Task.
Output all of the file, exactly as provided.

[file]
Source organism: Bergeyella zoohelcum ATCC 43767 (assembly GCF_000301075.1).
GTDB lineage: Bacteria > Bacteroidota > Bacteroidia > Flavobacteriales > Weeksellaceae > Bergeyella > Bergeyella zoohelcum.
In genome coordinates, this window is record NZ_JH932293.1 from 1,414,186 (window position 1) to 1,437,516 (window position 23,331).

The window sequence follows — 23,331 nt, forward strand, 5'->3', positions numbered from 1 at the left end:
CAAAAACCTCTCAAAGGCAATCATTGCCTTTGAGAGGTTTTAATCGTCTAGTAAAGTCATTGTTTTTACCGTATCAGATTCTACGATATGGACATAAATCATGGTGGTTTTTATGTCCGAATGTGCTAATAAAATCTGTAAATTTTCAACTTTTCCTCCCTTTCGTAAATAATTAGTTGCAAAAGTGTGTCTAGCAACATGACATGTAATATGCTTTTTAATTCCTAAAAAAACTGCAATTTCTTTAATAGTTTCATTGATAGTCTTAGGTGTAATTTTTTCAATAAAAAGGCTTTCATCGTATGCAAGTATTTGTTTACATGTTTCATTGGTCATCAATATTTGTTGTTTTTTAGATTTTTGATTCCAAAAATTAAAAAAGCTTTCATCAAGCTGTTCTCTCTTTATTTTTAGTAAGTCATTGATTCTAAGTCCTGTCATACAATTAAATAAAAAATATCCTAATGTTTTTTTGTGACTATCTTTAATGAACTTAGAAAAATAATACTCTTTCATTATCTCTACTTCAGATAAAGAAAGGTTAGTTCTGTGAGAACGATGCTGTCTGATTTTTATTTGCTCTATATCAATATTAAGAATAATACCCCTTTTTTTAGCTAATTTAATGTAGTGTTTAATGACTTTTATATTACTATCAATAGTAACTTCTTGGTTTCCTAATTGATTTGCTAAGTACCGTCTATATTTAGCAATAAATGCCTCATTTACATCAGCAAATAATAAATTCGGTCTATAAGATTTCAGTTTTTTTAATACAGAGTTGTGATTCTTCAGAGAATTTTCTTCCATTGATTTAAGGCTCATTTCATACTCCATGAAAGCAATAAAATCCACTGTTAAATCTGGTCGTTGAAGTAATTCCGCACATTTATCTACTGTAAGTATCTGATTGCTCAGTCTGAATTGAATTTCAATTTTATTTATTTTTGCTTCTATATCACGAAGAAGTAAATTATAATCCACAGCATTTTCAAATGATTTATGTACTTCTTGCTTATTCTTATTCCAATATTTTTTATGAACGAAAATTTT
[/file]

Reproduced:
Source organism: Bergeyella zoohelcum ATCC 43767 (assembly GCF_000301075.1).
GTDB lineage: Bacteria > Bacteroidota > Bacteroidia > Flavobacteriales > Weeksellaceae > Bergeyella > Bergeyella zoohelcum.
In genome coordinates, this window is record NZ_JH932293.1 from 1,414,186 (window position 1) to 1,437,516 (window position 23,331).

The window sequence follows — 23,331 nt, forward strand, 5'->3', positions numbered from 1 at the left end:
CAAAAACCTCTCAAAGGCAATCATTGCCTTTGAGAGGTTTTAATCGTCTAGTAAAGTCATTGTTTTTACCGTATCAGATTCTACGATATGGACATAAATCATGGTGGTTTTTATGTCCGAATGTGCTAATAAAATCTGTAAATTTTCAACTTTTCCTCCCTTTCGTAAATAATTAGTTGCAAAAGTGTGTCTAGCAACATGACATGTAATATGCTTTTTAATTCCTAAAAAAACTGCAATTTCTTTAATAGTTTCATTGATAGTCTTAGGTGTAATTTTTTCAATAAAAAGGCTTTCATCGTATGCAAGTATTTGTTTACATGTTTCATTGGTCATCAATATTTGTTGTTTTTTAGATTTTTGATTCCAAAAATTAAAAAAGCTTTCATCAAGCTGTTCTCTCTTTATTTTTAGTAAGTCATTGATTCTAAGTCCTGTCATACAATTAAATAAAAAATATCCTAATGTTTTTTTGTGACTATCTTTAATGAACTTAGAAAAATAATACTCTTTCATTATCTCTACTTCAGATAAAGAAAGGTTAGTTCTGTGAGAACGATGCTGTCTGATTTTTATTTGCTCTATATCAATATTAAGAATAATACCCCTTTTTTTAGCTAATTTAATGTAGTGTTTAATGACTTTTATATTACTATCAATAGTAACTTCTTGGTTTCCTAATTGATTTGCTAAGTACCGTCTATATTTAGCAATAAATGCCTCATTTACATCAGCAAATAATAAATTCGGTCTATAAGATTTCAGTTTTTTTAATACAGAGTTGTGATTCTTCAGAGAATTTTCTTCCATTGATTTAAGGCTCATTTCATACTCCATGAAAGCAATAAAATCCACTGTTAAATCTGGTCGTTGAAGTAATTCCGCACATTTATCTACTGTAAGTATCTGATTGCTCAGTCTGAATTGAATTTCAATTTTATTTATTTTTGCTTCTATATCACGAAGAAGTAAATTATAATCCACAGCATTTTCAAATGATTTATGTACTTCTTGCTTATTCTTATTCCAATATTTTTTATGAACGAAAATTTT